Absolute temperature facts for kids(Redirected from Thermodynamic temperature)
Absolute temperature, also called thermodynamic temperature, is the temperature of an object on a scale where 0 is taken as absolute zero. Absolute temperature scales are Kelvin (degree units Celsius) and Rankine (degree units Fahrenheit).
Absolute zero is the temperature at which a system is in the state of lowest possible (minimum) energy. As molecules approach this temperature their movements drop towards zero. It is the lowest temperature a gas thermometer can measure. No electronic devices work at this temperature. The Kinetic energy of the molecules becomes negligible or zero.
Common temperatures in the absolute scale are:
- 0 °C (freezing point of water) = 273.15 K
- 25 °C (room temperature) = 298.15 K
- 100 °C (boiling point of water) = 373.15 K
- 0K (absolute zero) = - 273.15 Celsius
- 233.15K (equal measures in Celsius and Fahrenheit)=-40 Celsius
- Triple point of water= 273.16K (equal measure in Celsius) 0.01°c.
To convert from the Celsius scale into the absolute temperature, you add 273.15 and change °C to K. To get a temperature on the absolute scale to the Celsius scale, subtract 273.15 and change K to °C. This is normally used in the science world. Kelvin is used globally as a part of the International System of Units. It is one of the 7 base units of the system. The value of Absolute temperature is 0K.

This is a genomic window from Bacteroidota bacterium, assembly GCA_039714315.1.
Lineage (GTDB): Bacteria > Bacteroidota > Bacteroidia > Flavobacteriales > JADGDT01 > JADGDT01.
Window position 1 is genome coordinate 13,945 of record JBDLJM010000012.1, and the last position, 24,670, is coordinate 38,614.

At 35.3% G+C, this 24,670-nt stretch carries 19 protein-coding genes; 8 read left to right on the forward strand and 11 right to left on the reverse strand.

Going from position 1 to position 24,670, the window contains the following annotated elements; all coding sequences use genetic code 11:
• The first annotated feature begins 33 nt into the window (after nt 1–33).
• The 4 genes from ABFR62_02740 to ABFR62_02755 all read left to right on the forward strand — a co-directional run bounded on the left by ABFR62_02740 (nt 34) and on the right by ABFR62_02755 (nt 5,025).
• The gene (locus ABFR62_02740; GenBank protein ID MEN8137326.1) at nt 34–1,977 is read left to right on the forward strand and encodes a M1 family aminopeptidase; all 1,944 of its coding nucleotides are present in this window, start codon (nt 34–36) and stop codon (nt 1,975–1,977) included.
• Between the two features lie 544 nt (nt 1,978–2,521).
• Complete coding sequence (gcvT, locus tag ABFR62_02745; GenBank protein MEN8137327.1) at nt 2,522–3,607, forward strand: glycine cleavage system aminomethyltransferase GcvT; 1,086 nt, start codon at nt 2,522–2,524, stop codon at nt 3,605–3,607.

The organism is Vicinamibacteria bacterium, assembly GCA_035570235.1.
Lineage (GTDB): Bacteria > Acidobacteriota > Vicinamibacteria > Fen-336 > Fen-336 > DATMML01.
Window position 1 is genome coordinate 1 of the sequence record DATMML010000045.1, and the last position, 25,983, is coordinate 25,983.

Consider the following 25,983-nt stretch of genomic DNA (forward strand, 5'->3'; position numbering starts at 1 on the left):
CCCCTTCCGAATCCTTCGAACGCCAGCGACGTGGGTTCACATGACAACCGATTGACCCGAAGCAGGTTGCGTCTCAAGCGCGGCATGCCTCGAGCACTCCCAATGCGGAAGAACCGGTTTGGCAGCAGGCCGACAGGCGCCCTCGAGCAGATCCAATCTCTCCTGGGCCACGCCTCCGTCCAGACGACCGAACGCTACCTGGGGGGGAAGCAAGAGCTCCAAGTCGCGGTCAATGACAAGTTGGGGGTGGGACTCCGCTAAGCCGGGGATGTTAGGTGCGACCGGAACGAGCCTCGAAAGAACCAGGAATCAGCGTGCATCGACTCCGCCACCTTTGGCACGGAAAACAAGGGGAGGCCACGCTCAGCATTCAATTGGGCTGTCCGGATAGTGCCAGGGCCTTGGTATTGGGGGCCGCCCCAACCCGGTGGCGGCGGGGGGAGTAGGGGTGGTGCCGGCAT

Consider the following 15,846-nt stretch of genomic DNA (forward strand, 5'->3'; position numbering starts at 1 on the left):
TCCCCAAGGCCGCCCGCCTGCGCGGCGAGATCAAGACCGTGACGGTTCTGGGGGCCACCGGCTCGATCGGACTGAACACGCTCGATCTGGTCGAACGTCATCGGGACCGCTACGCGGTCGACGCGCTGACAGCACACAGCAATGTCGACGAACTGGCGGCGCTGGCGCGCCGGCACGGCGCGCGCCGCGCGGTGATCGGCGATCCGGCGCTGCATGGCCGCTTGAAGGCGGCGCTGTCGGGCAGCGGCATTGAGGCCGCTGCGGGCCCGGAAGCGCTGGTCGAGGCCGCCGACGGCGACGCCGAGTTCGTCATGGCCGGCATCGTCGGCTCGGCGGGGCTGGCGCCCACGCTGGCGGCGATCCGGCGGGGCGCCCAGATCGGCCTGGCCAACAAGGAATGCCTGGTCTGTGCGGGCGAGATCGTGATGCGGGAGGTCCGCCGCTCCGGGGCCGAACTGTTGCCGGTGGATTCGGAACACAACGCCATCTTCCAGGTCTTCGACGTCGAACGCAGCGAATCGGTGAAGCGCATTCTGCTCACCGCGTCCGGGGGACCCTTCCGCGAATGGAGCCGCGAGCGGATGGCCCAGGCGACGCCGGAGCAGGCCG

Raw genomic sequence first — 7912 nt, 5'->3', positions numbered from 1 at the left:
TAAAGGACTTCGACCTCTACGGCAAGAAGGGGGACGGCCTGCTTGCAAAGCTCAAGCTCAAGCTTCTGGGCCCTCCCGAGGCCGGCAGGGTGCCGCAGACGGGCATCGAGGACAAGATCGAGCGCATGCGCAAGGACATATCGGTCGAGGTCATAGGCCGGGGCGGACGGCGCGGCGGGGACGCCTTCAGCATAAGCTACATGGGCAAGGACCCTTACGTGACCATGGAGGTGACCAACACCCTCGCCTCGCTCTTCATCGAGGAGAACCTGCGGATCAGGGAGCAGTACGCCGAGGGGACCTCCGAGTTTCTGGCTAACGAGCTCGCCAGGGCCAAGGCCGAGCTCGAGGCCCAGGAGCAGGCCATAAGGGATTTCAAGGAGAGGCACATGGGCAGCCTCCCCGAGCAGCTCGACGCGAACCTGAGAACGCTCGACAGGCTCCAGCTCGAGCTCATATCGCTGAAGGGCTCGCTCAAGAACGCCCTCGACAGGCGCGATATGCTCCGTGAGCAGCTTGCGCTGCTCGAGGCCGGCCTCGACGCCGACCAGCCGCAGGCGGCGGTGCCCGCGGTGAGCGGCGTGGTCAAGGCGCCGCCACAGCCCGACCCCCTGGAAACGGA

- Celsius to Kelvin: K=C+273.15
- Kelvin to Celsius: C=K-273.15
- Fahrenheit to Rankine: R=F+459.67
- Rankine to Fahrenheit: F=R-459.67
Images for kids
Fig. 1 The translational motion of fundamental particles of nature such as atoms and molecules are directly related to temperature. Here, the size of helium atoms relative to their spacing is shown to scale under 1950 atmospheres of pressure. These room-temperature atoms have a certain average speed (slowed down here two trillion-fold). At any given instant however, a particular helium atom may be moving much faster than average while another may be nearly motionless. Five atoms are colored red to facilitate following their motions.
Fig. 2 The translational motions of helium atoms occur across a range of speeds. Compare the shape of this curve to that of a Planck curve in Fig. 5 below.
Absolute temperature Facts for Kids. Kiddle Encyclopedia.